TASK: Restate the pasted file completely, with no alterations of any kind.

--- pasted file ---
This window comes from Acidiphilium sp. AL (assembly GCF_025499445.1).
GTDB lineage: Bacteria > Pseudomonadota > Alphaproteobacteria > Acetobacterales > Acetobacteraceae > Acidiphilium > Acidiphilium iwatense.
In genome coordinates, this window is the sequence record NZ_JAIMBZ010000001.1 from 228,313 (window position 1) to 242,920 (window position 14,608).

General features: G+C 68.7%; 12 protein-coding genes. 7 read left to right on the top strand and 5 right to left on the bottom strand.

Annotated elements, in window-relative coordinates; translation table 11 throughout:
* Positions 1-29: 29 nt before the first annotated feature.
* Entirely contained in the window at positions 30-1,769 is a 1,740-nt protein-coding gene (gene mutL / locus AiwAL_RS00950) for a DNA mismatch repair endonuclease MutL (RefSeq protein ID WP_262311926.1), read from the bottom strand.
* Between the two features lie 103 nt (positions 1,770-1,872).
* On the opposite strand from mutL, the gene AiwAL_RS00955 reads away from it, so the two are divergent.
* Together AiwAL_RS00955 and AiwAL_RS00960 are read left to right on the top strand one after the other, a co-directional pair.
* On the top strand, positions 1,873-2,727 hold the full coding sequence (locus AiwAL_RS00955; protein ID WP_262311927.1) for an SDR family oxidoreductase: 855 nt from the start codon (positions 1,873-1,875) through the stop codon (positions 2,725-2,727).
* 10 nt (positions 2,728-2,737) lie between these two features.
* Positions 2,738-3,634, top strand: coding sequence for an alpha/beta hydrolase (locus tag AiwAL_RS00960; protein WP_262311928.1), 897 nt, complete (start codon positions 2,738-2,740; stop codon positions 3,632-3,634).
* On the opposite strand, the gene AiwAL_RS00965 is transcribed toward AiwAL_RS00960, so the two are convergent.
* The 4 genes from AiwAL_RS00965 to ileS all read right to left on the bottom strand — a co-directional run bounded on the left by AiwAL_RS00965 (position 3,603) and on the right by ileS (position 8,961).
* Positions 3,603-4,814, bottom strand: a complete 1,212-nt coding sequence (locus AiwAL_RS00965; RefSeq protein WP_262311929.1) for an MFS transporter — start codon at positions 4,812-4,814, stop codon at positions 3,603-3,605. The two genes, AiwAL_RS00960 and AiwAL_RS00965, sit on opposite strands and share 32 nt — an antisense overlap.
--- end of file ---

This window comes from Acidiphilium sp. AL (assembly GCF_025499445.1).
GTDB lineage: Bacteria > Pseudomonadota > Alphaproteobacteria > Acetobacterales > Acetobacteraceae > Acidiphilium > Acidiphilium iwatense.
In genome coordinates, this window is the sequence record NZ_JAIMBZ010000001.1 from 228,313 (window position 1) to 242,920 (window position 14,608).

General features: G+C 68.7%; 12 protein-coding genes. 7 read left to right on the top strand and 5 right to left on the bottom strand.

Annotated elements, in window-relative coordinates; translation table 11 throughout:
* Positions 1-29: 29 nt before the first annotated feature.
* Entirely contained in the window at positions 30-1,769 is a 1,740-nt protein-coding gene (gene mutL / locus AiwAL_RS00950) for a DNA mismatch repair endonuclease MutL (RefSeq protein ID WP_262311926.1), read from the bottom strand.
* Between the two features lie 103 nt (positions 1,770-1,872).
* On the opposite strand from mutL, the gene AiwAL_RS00955 reads away from it, so the two are divergent.
* Together AiwAL_RS00955 and AiwAL_RS00960 are read left to right on the top strand one after the other, a co-directional pair.
* On the top strand, positions 1,873-2,727 hold the full coding sequence (locus AiwAL_RS00955; protein ID WP_262311927.1) for an SDR family oxidoreductase: 855 nt from the start codon (positions 1,873-1,875) through the stop codon (positions 2,725-2,727).
* 10 nt (positions 2,728-2,737) lie between these two features.
* Positions 2,738-3,634, top strand: coding sequence for an alpha/beta hydrolase (locus tag AiwAL_RS00960; protein WP_262311928.1), 897 nt, complete (start codon positions 2,738-2,740; stop codon positions 3,632-3,634).
* On the opposite strand, the gene AiwAL_RS00965 is transcribed toward AiwAL_RS00960, so the two are convergent.
* The 4 genes from AiwAL_RS00965 to ileS all read right to left on the bottom strand — a co-directional run bounded on the left by AiwAL_RS00965 (position 3,603) and on the right by ileS (position 8,961).
* Positions 3,603-4,814, bottom strand: a complete 1,212-nt coding sequence (locus AiwAL_RS00965; RefSeq protein WP_262311929.1) for an MFS transporter — start codon at positions 4,812-4,814, stop codon at positions 3,603-3,605. The two genes, AiwAL_RS00960 and AiwAL_RS00965, sit on opposite strands and share 32 nt — an antisense overlap.